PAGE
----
As I mentioned earlier, there are three missing generations behind that Thomas Pole, senior Pole pretender to the throne; and Edward Pole, whose wife was named Mary, the parents of Ann Pole, who married Marmaduke Coate and came to America, and her brother, Edward Pole, some of whose children also came to America.
We cannot now identify those missing names - probably because the family was diligently withholding information from the public records in an effort to prevent their extermination by the reigning Tudors and Stuarts.
However, the family tradition in America among the descendants of Marmaduke and Ann (Pole) Coate, and among the descendants of Edward and Grace (Jones) Pole, proves that the tradition was passed on to them by their father, the Edward Pole whose wife was named Mary.
Those missing names would have been well known to the elder Edward Pole; they would have been his father, grandfather, and great-grandfather. And he would most certainly have known of their descent from the earlier Poles and Plantagenets, thus justifying that tradition which he obviously passed on to his children.
In addition to the above, there is other circumstantial evidence of their noble or possibly royal descent to be found here in America.
Several such items may be found in The Newbold Collection, the research of Professor William Romaine Newbold, in the library in Philadelphia:
Item: A letter from Edwin Black to William R. Newbold, dated Februaty 19,1889, which includes the statement, "She was said to be a niece of the Duchess of Salisbury," referring to Edith Coate, daughter of Marmaduke and Ann (Pole) Coate, who married Thomas Newbold. He was clearly referring to the Countess of Salisbury.
Item: Another letter, dated February 22, (year omitted), from Emily Rittenhouse to Mr. Newbold, states, "Edith Coates who married Thomas N. was a daughter of Marmaduke Coates and Anna Pole, and Anna Pole was a daughter of Mary and Edward Pole of Someresetshire, Engb., Mary being a lineal descendant of Margaret, Countess of Salisbury, the last of the Plantagenets." She clearly meant Edward was a descendant of the Countess, instead of Mary.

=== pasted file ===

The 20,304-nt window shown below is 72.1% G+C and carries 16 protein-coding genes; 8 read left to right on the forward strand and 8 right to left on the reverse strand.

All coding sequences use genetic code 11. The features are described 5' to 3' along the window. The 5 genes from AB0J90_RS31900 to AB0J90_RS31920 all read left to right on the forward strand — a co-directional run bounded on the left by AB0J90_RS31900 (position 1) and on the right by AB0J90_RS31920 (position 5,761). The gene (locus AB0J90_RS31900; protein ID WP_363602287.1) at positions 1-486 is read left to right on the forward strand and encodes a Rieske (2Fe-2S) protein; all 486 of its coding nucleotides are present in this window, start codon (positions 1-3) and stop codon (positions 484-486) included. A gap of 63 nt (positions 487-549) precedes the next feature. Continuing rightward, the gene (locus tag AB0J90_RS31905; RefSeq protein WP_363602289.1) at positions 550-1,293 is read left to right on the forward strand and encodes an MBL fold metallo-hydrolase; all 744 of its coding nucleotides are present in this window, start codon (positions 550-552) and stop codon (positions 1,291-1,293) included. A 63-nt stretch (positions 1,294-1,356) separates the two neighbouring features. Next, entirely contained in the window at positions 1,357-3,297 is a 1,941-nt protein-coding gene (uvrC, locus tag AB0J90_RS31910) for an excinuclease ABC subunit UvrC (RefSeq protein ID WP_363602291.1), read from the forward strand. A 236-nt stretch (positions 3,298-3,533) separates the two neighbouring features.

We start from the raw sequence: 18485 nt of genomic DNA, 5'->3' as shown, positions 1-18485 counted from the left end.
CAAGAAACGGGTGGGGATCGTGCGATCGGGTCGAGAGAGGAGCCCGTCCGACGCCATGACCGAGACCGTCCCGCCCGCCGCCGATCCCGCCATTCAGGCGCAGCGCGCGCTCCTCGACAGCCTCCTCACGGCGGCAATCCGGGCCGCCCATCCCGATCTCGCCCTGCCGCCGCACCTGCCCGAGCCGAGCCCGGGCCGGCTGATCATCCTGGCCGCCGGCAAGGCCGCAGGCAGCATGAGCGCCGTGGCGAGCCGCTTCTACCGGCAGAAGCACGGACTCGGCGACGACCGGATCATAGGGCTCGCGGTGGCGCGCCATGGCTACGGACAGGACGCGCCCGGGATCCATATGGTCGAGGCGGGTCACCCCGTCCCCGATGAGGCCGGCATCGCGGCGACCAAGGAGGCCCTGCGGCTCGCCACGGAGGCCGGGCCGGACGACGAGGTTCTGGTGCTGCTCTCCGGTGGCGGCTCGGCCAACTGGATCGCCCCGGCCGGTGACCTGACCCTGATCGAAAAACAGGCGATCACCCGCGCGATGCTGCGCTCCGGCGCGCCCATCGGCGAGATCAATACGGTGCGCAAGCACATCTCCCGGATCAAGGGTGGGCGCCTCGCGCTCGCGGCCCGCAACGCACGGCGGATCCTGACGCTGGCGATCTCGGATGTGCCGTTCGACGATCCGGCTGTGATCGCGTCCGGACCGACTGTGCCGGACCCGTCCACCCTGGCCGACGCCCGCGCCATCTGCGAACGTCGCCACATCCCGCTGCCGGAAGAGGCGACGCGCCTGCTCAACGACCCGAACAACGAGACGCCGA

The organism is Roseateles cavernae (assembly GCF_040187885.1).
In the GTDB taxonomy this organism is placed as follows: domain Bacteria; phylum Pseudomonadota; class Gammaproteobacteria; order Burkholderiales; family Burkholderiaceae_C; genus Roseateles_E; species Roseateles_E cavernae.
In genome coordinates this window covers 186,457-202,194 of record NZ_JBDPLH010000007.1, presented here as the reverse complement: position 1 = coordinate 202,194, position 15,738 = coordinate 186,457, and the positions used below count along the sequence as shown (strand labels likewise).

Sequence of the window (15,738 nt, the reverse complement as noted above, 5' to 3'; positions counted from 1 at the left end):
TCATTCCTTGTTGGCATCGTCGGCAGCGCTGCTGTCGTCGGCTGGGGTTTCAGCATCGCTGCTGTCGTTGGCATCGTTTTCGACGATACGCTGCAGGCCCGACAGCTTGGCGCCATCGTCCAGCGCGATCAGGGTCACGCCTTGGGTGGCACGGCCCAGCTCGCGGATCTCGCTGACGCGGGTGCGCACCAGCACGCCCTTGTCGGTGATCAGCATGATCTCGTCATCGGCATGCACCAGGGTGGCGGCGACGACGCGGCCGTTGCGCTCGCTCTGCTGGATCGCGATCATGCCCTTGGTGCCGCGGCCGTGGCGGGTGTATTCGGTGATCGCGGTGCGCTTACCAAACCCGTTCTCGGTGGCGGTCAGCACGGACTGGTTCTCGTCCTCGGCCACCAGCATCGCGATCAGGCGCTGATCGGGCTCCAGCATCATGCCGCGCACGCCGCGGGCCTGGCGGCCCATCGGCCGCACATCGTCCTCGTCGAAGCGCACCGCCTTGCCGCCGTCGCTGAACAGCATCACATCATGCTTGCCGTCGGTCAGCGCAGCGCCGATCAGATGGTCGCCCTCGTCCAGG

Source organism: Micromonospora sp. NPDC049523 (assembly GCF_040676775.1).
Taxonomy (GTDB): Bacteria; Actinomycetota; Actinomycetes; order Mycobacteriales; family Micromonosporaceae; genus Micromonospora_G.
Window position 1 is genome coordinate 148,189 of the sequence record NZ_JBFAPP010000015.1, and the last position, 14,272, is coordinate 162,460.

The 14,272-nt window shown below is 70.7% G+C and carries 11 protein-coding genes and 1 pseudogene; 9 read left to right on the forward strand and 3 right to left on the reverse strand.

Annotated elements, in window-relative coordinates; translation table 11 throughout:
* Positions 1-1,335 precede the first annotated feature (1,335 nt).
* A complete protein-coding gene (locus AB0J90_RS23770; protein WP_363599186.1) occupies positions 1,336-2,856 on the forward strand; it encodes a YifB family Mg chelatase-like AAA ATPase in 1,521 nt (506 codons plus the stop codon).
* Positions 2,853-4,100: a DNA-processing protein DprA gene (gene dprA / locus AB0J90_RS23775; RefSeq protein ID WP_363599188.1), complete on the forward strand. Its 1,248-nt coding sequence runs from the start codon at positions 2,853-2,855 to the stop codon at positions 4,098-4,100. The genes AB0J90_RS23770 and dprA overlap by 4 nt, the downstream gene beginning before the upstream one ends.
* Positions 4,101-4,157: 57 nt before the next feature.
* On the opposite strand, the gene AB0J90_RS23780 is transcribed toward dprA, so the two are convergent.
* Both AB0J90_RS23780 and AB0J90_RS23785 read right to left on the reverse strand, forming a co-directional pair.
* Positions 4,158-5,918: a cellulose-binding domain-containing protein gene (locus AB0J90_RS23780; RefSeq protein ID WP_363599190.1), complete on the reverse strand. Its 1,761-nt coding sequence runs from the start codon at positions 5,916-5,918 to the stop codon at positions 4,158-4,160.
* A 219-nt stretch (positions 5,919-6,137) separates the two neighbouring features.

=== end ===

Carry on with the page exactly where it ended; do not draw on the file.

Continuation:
Item: The inventory of the personal estate of Ann (Pole) Coate, wife of the deceased Marmaduke Coate, listed a "great bible." Such a description suggests a book of considerable value, one that might have been handed down from a family of considerable importance. I am terrible disappointed that I have never been able to find that bible. Imagine - it might have been the family bible of the last of the Plantagenets!
Item: From an undated "M of G.S." (manuscript of probably George Sykes), referring to Edith Newbold, daughter of Marmaduke and Ann (Pole) Coate. It goes on to describe fine furniture of superior workmanship and finish in possession of Edith Newbold. Such fine furnishings would have belonged only to a family of considerable importance in America at that time.
In addition to the above findings in The Newbold Collection of Professor William Romaine Newbold, two identical sheets of paper were found in two other files in the library in Philadelphia. One is in a box marked "Coate, Burlington County, New Jersey"; and the other in the "Gertrude Fyburg Collection." They read, ". . . Marmaduke b.1651 was a son of Marmaduke and Edith Coates. He was married to Ann Pole, daughter of Cardinal Pole. He immigrated to America, settled, died, and was buried in the F.B.G. at Burlington, New Jersey. Ann was certainly not the daughter of Cardinal Pole - she was a grand-niece, several times removed; but the unknown author was definitely asserting her connection with the family of the Countess of Salisbury.
With all the information presented above in my several separate postings convince me that Ann (Pole) Coate and her brothers, Edward Pole and John Pole, were indeed descendants of the legendary Margaret (Plantagenet) Pole.
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